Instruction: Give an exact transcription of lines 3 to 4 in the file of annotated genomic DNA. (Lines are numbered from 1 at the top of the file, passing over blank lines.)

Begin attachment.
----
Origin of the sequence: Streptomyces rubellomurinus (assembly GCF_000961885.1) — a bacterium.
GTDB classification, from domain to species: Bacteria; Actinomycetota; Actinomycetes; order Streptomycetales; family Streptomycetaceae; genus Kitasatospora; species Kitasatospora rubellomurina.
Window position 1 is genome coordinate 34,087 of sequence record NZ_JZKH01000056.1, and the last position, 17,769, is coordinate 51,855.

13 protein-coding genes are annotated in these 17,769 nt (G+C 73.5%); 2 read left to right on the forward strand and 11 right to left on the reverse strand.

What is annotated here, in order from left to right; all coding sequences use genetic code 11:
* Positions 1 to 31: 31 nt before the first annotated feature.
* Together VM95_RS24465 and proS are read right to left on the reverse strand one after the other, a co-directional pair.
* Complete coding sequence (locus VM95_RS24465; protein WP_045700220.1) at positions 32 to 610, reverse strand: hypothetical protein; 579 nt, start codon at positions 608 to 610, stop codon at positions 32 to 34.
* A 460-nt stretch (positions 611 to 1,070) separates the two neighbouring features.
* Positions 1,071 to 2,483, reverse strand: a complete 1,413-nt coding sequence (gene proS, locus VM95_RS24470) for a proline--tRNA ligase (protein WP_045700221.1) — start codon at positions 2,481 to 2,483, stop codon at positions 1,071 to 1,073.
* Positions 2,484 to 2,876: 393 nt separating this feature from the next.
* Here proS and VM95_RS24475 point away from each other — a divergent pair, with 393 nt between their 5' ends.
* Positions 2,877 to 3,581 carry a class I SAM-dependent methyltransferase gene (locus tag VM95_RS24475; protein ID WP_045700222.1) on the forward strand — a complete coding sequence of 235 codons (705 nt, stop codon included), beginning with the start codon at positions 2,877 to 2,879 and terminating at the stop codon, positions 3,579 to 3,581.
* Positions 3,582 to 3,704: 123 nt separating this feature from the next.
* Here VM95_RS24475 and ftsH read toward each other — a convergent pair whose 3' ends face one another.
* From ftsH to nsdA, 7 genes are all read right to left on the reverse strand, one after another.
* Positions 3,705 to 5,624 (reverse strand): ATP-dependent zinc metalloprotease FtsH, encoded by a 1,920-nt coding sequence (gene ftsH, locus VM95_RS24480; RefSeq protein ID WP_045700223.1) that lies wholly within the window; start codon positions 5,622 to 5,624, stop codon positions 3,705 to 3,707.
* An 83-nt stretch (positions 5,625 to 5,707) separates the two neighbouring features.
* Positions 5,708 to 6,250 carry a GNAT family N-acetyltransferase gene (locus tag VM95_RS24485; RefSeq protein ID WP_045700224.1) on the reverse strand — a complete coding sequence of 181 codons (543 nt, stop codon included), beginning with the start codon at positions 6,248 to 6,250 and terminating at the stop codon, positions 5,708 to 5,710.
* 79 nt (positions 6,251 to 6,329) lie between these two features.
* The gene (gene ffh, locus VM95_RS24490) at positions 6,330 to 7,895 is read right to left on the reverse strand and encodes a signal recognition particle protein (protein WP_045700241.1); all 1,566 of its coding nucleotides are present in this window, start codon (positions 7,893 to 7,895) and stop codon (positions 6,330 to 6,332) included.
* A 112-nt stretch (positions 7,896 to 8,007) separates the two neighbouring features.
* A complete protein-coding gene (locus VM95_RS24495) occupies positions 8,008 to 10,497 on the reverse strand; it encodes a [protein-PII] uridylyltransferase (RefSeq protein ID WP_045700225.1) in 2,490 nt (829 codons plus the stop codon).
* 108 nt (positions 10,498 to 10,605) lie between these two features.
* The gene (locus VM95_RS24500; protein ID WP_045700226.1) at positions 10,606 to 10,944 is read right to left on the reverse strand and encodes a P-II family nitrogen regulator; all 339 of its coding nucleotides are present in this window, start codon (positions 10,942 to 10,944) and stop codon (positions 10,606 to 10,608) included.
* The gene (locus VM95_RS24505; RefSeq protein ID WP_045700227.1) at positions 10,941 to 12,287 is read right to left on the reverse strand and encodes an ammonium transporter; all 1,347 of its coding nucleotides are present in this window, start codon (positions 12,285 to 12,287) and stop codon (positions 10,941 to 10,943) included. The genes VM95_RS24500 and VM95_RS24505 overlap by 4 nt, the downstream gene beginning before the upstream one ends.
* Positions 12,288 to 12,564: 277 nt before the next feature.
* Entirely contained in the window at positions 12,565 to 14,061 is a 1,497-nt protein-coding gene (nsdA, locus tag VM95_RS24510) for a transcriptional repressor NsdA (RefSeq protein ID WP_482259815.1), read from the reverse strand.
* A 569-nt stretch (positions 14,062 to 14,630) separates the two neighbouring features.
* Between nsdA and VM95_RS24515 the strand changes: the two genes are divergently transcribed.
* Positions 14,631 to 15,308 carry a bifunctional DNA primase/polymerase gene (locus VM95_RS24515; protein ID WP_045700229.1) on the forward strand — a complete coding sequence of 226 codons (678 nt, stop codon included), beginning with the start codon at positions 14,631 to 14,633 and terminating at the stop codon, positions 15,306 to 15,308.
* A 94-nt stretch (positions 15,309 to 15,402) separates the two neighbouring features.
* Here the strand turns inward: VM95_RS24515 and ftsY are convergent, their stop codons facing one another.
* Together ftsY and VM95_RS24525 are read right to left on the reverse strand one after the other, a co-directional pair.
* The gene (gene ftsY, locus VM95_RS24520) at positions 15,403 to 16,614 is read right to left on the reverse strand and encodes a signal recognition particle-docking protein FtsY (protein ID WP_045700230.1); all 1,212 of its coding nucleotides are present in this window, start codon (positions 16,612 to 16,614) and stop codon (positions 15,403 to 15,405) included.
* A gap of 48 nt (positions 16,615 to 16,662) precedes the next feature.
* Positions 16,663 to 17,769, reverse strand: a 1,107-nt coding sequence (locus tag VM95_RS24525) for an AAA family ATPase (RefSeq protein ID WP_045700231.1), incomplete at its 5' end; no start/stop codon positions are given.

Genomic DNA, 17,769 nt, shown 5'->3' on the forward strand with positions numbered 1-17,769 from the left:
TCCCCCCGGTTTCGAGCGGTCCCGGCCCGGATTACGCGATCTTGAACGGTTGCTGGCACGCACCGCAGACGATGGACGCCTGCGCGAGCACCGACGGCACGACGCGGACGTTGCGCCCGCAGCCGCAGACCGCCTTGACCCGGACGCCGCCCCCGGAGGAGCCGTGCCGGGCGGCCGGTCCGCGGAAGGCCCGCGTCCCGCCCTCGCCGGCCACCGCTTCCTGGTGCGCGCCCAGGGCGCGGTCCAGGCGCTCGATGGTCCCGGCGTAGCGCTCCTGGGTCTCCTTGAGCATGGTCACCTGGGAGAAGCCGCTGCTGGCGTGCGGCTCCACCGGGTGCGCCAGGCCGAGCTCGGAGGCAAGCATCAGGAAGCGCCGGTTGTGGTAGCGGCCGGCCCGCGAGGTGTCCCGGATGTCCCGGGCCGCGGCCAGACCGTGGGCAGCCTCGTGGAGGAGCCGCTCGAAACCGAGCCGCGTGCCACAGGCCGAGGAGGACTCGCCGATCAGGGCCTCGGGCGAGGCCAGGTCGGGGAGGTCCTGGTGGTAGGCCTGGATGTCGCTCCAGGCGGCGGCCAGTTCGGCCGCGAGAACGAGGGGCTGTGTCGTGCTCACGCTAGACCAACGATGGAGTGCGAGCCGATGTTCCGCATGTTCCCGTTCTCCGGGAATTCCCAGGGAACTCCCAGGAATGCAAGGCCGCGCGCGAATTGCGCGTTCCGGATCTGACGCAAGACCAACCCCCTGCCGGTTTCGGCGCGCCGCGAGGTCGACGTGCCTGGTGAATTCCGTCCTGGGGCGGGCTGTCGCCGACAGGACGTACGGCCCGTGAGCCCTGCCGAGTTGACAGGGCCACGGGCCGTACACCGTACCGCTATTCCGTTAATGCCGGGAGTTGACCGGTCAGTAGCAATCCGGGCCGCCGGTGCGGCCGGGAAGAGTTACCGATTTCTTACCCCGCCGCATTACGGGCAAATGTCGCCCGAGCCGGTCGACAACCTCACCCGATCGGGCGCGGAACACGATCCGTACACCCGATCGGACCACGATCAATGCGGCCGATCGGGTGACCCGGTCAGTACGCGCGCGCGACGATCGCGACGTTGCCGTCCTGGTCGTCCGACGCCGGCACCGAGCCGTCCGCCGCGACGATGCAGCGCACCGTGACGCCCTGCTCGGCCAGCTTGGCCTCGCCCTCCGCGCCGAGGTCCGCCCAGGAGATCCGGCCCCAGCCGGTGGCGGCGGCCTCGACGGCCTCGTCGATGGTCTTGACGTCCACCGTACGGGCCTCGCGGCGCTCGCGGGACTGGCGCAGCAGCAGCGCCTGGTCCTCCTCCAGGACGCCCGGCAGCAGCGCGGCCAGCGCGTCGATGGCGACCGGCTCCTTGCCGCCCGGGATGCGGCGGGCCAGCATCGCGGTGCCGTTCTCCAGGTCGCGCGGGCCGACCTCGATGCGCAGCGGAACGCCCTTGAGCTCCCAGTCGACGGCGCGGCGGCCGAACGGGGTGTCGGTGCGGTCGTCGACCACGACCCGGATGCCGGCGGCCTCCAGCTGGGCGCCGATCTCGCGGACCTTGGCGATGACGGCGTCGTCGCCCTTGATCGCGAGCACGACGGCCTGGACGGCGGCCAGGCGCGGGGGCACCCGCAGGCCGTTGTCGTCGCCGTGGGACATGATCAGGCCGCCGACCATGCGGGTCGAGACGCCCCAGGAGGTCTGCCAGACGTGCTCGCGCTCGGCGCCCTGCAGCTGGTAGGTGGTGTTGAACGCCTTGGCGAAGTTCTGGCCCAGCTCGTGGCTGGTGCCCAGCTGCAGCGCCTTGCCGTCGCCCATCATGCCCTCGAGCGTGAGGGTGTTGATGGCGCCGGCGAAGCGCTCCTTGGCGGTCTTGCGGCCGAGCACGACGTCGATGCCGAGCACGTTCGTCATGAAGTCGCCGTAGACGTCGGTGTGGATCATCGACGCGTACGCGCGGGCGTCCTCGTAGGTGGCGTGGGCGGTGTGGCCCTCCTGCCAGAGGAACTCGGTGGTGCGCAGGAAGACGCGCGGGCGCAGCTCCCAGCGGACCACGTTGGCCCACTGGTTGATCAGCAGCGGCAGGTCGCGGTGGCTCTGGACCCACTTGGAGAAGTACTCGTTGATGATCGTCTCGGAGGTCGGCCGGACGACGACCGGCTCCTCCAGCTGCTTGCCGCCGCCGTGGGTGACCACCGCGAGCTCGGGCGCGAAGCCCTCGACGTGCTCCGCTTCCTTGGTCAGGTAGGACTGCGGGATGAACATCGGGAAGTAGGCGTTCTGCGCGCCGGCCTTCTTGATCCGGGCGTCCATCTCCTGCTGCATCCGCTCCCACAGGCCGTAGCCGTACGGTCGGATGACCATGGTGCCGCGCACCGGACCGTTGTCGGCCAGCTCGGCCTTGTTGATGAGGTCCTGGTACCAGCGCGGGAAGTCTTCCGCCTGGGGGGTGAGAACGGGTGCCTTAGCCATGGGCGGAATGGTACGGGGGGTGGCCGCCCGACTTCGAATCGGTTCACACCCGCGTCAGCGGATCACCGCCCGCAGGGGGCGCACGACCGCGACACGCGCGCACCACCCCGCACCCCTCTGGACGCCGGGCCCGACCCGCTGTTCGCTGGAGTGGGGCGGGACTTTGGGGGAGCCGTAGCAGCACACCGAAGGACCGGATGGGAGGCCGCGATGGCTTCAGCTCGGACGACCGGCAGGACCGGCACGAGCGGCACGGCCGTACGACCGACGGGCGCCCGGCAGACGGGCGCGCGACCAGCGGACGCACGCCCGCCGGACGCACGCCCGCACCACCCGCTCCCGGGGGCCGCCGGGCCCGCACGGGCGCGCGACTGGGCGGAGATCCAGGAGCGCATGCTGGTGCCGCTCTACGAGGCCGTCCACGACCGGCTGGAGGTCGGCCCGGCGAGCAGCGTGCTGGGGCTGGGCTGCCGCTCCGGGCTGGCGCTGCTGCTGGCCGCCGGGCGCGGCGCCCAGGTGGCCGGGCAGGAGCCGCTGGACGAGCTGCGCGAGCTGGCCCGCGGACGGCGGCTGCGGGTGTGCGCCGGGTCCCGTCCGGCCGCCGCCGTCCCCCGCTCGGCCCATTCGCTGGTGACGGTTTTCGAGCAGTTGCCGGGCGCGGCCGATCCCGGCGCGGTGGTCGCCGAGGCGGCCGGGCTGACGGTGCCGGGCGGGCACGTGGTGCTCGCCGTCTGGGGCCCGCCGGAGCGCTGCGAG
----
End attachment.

Window position 1 is genome coordinate 34,087 of sequence record NZ_JZKH01000056.1, and the last position, 17,769, is coordinate 51,855.

13 protein-coding genes are annotated in these 17,769 nt (G+C 73.5%); 2 read left to right on the forward strand and 11 right to left on the reverse strand.